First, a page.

With the owner of
Kedai Emas Poh Mei Sharon Lee Chai Yan, 48
27 February 2020
Kedai Emas Poh Mei 4 Jalan Jawa 06-283 1063
My dad is a tukang emas. He worked in a goldsmith’s shop in Kampung Pantai, he learned how to do this tukang-tukang thing. After a few years, after he married, he started his own business, here. That was in 1971, before I was born.
This shop actually belonged to my grandmother, my mum’s mum. She opened a small kedai runcit. My father started from a small cupboard only. Just a small place for him to do repair work as a tukang mas, if customers wanted to make a custom-made jewellery or anything. He started from there and slowly he expanded the business. Then my grandma retired and didn’t want to continue her kedai runcit. Then my dad renovated and expanded the business. In 1971 he started, and the expansion was in 1983.
Were you born in this shophouse?
Yes, we stayed here since young, upstairs. There are many goldsmith shops on this street [Jalan Jawa]. They have been closing down because no second generation to take over or maybe their children are overseas. Last time they liked to send their children overseas, they never come back and they just close lah.
How about you, why are you interested in this?
Because since young I was here. After school, I will come back here and help out. We have many customers, actually my mum gets along with customers very well. Our customers actually are from generation to generation, from the nenek-nenek they bring their children, then they bring the cucu. So, I feel it’s not only the business itself, the bonding is there. We get to know those people, like the Malays, Chinese even Indians, it’s a very good, cultural exchange experience.
At one time my mum was telling me, maybe we should close down the shop because she was feeling tired. That was late 1990s, maybe 1998 or 1999, I was in KL, my sister was also in KL and my brother works somewhere in Melaka. I said it’s a waste, because we have so many customers. Last time, during 1980s, Raya time, here is actually congested with people, and we have a small pasar. So many people know us, Poh Mei. So they would come, generation to generation. I see it like such a waste you know, I don’t want [to just lose it]. So I tell my mum we should continue.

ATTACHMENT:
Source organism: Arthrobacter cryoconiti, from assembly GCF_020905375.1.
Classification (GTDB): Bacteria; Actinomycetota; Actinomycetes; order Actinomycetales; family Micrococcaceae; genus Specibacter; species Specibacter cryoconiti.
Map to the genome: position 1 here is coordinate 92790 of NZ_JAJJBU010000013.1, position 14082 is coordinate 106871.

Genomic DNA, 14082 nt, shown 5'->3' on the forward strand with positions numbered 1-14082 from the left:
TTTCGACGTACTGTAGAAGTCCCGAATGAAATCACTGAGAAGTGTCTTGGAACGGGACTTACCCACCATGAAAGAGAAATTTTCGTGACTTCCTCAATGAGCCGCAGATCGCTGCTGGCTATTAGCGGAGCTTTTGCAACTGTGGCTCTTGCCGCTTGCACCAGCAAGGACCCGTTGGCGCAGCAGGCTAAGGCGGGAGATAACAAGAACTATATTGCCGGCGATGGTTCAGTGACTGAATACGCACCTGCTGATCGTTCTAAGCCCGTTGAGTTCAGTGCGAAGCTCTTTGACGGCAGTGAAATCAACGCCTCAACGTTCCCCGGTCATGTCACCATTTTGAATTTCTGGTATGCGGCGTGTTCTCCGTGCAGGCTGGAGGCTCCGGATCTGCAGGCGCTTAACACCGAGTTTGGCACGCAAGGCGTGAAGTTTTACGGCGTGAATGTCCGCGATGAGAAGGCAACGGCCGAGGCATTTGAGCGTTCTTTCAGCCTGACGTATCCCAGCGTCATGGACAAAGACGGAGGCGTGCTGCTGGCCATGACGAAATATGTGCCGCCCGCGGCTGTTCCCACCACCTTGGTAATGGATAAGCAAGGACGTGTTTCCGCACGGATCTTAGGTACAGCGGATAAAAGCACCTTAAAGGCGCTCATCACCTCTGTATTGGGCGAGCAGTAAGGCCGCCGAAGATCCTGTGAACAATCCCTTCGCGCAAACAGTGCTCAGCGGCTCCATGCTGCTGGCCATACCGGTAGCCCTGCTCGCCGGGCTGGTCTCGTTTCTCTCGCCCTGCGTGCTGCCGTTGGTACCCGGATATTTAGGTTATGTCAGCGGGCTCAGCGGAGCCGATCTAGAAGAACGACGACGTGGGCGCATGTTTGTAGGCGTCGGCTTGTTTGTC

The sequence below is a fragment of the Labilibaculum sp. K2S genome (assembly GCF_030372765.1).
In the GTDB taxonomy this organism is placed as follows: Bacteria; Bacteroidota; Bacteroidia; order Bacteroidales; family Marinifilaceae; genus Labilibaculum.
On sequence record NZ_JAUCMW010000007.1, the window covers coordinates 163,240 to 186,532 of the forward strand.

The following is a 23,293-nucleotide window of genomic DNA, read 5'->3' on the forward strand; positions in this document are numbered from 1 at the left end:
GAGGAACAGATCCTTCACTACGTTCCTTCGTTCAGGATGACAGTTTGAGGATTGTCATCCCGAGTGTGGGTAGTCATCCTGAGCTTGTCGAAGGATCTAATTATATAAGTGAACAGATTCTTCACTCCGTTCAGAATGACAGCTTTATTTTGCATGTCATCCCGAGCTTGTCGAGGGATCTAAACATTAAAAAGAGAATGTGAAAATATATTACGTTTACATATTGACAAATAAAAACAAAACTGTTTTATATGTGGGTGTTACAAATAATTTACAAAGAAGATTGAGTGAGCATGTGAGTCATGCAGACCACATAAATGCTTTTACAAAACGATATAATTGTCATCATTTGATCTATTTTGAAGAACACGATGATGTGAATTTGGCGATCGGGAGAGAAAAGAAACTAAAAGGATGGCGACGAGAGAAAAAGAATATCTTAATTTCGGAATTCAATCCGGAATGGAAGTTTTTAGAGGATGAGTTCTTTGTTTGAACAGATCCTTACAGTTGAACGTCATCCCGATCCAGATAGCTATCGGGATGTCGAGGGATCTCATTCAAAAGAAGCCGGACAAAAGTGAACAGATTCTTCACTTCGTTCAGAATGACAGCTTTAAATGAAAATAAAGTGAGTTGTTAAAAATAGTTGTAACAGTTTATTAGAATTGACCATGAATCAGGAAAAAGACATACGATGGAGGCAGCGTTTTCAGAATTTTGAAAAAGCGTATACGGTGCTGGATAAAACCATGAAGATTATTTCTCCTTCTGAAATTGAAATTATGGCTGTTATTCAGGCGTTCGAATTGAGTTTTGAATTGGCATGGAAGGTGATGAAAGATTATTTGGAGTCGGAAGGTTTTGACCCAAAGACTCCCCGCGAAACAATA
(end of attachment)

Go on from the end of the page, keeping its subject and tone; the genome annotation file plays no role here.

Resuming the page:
“My mum gets along with customers very well. Our customers are from generation to generation, from the nenek-nenek they bring their children, then they bring the cucu. So the bonding is there”
I believe in fate. Actually my husband is a Malaccan. After working in KL for more than 10 over years. his boss expands the business in Melaka, so the boss asked, do you want to come back to your hometown? In fact my children were born in KL. I feel very hectic in KL, early morning I have to wake up at 5.00am and rush them to kindergarten, I feel very tired. I told my husband, “Why not take this opportunity, you come back lah”. My husband said “How about you?” That time I was a sales manager with a Japanese firm. I said to him “Never mind, I still stay there [KL], since you just started and it’s not so stable, you come back first and maybe I will follow you later”. My mum was very angry with me, she said “How can you separate from your husband? If he comes back, you also must follow”. I said “I have my career, I don’t want to just give up like that”. But mum said no, cannot. She is a very traditional type of lady, she said “Women, we must follow our husband, wherever they go” [laughs]. So, I have no choice, I come back here, bring my kids.